DIF: Cognitive Level: Knowledge REF: p. 335 OBJ: 9

TOP: Nursing Process Step: Planning

MSC: NCLEX Client Needs Category: Physiological Integrity

5. An 86 year old patient who was admitted with GI bleeding as a result of salicylate therapy is being discharged. As the nurse reviews the discharge medication list, the patient states that she doesnt understand why Tylenol doesnt work as well as the aspirin she had been taking. What would be the nurses best response?

a.

Tylenol and aspirin are chemically the same drug.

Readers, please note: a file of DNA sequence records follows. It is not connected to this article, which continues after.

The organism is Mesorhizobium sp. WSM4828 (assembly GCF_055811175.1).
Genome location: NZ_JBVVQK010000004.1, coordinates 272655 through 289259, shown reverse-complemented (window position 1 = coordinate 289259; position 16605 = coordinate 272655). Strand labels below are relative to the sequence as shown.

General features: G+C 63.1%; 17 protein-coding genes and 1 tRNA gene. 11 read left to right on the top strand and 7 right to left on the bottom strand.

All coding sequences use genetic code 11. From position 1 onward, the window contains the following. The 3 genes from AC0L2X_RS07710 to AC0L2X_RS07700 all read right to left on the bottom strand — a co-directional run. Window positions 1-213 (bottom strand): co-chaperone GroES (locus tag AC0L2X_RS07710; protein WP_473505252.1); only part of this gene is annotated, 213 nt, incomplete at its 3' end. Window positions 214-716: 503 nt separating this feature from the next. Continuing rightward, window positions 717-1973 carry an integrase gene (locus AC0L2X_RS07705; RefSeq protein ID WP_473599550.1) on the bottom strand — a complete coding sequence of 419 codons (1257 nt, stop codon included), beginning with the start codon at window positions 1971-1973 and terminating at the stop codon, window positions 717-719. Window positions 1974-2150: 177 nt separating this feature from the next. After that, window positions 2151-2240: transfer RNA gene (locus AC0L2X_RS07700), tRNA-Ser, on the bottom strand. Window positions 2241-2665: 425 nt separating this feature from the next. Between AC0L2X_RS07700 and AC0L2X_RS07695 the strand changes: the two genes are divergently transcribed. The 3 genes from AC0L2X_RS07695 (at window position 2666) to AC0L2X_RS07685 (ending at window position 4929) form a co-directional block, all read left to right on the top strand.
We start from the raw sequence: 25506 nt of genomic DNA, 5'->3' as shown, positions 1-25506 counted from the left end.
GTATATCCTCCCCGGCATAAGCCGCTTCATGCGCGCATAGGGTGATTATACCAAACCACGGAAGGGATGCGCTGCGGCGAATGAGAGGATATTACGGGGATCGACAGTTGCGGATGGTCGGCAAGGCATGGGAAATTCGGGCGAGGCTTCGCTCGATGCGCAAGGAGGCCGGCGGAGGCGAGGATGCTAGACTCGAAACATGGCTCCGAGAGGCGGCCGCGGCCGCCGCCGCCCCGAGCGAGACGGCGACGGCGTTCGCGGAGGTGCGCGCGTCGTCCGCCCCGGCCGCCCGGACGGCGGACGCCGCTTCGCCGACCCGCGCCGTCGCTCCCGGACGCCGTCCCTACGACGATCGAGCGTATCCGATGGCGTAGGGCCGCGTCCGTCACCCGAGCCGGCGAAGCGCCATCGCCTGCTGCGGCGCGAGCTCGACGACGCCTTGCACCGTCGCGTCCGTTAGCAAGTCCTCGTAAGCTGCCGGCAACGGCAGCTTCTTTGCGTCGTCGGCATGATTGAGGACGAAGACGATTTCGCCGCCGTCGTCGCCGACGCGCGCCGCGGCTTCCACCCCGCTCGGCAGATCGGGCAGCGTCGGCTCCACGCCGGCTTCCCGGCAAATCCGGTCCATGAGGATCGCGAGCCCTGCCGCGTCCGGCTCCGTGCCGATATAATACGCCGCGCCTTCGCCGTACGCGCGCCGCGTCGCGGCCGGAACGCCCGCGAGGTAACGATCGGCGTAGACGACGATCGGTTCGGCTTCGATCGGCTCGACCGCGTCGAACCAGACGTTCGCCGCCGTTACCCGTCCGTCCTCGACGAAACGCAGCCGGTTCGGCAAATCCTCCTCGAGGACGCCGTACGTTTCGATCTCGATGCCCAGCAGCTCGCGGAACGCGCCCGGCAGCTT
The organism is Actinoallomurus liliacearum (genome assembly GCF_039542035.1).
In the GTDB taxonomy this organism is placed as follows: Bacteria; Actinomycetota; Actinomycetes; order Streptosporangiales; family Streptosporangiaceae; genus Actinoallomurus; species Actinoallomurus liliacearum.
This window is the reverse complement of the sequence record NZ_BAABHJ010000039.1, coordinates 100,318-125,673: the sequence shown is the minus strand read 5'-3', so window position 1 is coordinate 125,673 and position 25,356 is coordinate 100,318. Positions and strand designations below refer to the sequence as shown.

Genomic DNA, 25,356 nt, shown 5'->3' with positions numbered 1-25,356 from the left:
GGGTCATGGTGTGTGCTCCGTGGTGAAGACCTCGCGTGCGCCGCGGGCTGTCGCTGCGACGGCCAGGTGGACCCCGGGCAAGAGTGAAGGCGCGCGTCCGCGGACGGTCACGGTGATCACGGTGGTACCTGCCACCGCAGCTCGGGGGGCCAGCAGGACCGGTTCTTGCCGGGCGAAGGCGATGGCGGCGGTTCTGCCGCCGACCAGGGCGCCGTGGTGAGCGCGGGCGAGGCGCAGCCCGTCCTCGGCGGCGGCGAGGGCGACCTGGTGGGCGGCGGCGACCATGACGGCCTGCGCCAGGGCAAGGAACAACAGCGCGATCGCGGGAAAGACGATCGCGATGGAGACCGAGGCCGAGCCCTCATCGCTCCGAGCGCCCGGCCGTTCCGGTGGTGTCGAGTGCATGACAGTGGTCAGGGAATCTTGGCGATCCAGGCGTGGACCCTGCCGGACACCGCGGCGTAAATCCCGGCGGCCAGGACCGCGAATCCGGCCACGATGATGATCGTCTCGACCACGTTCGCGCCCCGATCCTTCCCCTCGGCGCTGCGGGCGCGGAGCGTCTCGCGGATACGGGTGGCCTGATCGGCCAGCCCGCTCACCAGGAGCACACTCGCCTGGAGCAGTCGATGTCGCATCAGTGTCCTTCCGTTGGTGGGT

b.

Tylenol is appropriate for only minor pain.

c.

Tylenol does not help with inflammatory discomfort.

d.

A therapeutic blood level must be established with Tylenol.

ANS: C

Acetaminophen (Tylenol) is effective as an analgesic or antipyretic. Tylenol does not possess any anti inflammatory activity and is therefore ineffective in relieving symptoms related to inflammation. Tylenol and aspirin are distinctly different drugs. Tylenol can be useful in the relief of moderate pain. Tylenol can be effective in a single dose, without needing treatment over a period of time.

DIF: Cognitive Level: Application REF: p. 329 OBJ: 7

TOP: Nursing Process Step: Implementation

MSC: NCLEX Client Needs Category: Health Promotion and Maintenance

6. What term is used to define an awareness of pain?

a.

Tolerance

b.

Threshold

c.

Perception

d.

Sensation

ANS: C